A substantial proportion of this group could be diagnosed as unexplained anemia of the elderly (UAE), which receives limited attention in current practice as there are no recommended interventions10. Studies from the UAE concluded that there are many contributing factors including low testoterone10,28. Although the role of testosterone in older men has been debated, evidence suggests that low testosterone levels are associated with unexplained anemia26 and increased mortality in older men29,30. There has been no long term study of the effect of low testosterone in anemic normal MCV individuals and mortality. Further study is warranted.

The optimal level of hemoglobin in older persons remains unclear4,5,6,10,31. According to the WHO2, it was expected that the cutoff value indicated 5 percentile of the population. Following this suggestion, the cutoff values would be 11.7 g/dl for men with normal MCV; 9.7 g/dl for men with low MCV; 10.8 g/dl for women with normal MCV, and 9.4 g/dl for women with low MCV. (Table 2).

However, considering another angle of the cutoff levels which should be the points determining clinical significant such as increased mortality. In our study, we reveal that elderly male participants with Hb less than 11 g/dl with normal MCV and less than 10 g/dl with low MCV experience higher mortality rate. Mean while, the number should be 11 g/dl for female with normal MCV and 9 g/dl for female with low MCV in older people.

Systematic screening for anemia in the elderly is needed/necessary/important. Most older people with anemia are asymptomatic4. Older people also tend to underreport their symptoms, even with moderate to severe anemia12. Currently, there are no international guidelines to screen for anemia in older people. A mass screening program for asymptomatic older people should be offered for community dwelling older adults, particularly in low-to-middle income countries with a high prevalence of this potentially treatable condition.

The present study has some strengths and limitations. One strength is the use of nationally representative sample of community dwelling seniors. Moreover, the present study introduced MCV-stratified strategies to refine the different levels of risk among older people in the community. The identified levels of hemoglobin are considerably lower than levels recommended by WHO. Using the cutoff values we propose would focus attention on smaller numbers of higher risk populations.

There are several limitations of the study. First, specific causes of anemia and death in participants were not studied. Second, the level of hemoglobin could have change and the magnitude of risk might be different overtime. We could not ascetrtain subsequent anemic status of participants in the cohort which is a common limitation for most cohort studies. Thirdly, we did not explore specific causes of death in this population. Although, providing the fact that most older persons die as a consequence of several factors31,33, immediate cause of death may be less explanatory compared to younger population. Factors affecting all cause mortality for older population remains worthwhile exploring. Furthermore, there could be residual confounding factors in our study despite of adjusting for several potential confounding factors. Nevertheless, discovering that lower level of hemoglobin associated with increased all-cause mortality in different analysis models would help affirming the validity of the association. Providing those limitations, future research to focus on causes of anemia and factors contributing to increased mortality in normal to high MCV would be of interest. If this could lead to identifying modifiable causes, it would be beneficial for improving mortality risk among older people.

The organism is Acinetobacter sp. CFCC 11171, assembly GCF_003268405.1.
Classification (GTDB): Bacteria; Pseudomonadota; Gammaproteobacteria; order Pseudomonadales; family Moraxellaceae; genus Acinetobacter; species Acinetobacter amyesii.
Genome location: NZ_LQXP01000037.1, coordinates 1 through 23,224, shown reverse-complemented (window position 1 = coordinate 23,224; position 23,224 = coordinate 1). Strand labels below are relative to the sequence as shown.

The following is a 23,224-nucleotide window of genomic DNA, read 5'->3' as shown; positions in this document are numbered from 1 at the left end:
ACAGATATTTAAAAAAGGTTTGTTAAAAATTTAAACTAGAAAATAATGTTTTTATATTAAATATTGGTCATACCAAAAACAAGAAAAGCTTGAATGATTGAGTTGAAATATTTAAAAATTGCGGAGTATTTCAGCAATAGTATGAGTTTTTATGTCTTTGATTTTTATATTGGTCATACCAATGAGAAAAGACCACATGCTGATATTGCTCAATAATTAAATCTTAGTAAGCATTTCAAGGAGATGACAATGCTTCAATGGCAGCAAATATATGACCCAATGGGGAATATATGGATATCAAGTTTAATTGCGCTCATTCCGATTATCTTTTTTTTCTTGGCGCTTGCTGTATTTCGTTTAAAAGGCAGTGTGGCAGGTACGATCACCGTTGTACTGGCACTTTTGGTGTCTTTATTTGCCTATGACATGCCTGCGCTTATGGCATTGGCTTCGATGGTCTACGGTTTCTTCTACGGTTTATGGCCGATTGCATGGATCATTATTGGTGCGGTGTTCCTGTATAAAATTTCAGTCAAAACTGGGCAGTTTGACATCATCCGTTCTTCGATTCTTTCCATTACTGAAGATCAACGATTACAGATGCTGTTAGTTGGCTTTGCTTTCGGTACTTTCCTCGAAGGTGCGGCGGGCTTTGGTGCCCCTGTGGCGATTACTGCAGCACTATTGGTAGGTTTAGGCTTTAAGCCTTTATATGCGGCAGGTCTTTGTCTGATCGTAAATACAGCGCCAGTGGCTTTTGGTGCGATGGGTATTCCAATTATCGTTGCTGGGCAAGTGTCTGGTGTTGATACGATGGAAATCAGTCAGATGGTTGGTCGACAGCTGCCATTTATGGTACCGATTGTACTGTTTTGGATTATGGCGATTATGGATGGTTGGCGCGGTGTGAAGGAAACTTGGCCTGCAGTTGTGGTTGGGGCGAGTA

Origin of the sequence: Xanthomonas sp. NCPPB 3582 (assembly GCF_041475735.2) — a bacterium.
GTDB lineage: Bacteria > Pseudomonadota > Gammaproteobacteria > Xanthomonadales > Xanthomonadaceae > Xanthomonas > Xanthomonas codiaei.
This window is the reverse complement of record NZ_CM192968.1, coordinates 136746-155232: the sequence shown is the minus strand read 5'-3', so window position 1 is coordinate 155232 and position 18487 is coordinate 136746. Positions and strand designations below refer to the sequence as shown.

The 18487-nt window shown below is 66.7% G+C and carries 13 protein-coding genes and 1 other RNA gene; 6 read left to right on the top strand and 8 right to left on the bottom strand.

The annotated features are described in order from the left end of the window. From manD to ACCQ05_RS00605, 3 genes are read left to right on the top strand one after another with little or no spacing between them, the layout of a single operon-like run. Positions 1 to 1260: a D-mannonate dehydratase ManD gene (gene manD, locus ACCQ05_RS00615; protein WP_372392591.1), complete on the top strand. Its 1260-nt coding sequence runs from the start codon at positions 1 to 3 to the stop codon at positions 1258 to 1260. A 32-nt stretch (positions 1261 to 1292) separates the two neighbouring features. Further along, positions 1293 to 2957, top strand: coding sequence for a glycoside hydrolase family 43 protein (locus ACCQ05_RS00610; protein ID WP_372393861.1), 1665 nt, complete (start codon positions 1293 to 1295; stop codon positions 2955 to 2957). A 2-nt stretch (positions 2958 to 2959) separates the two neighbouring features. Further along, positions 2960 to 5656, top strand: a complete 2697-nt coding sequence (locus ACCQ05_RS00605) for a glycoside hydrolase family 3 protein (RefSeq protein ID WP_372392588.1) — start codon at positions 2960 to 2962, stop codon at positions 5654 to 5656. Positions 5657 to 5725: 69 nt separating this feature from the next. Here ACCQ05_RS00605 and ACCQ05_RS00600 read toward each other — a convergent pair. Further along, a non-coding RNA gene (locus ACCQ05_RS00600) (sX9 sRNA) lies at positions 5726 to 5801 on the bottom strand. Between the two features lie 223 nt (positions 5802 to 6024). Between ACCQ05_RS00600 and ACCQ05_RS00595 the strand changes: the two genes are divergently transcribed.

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W.A wrote a conceptual framework, methodology, collected sample C.C analysed data E K. and V.S., W.A interpretated result and wrote the main manuscript text C.C. prepared tables and figures All authors reviewed the manuscript and approved for the final draft

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Correspondence to W. Aekplakorn.

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Karoopongse, E., Srinonprasert, V., Chalermsri, C. et al. Prevalence of anemia and association with mortality in community-dwelling elderly in Thailand. Sci Rep 12, 7084 (2022).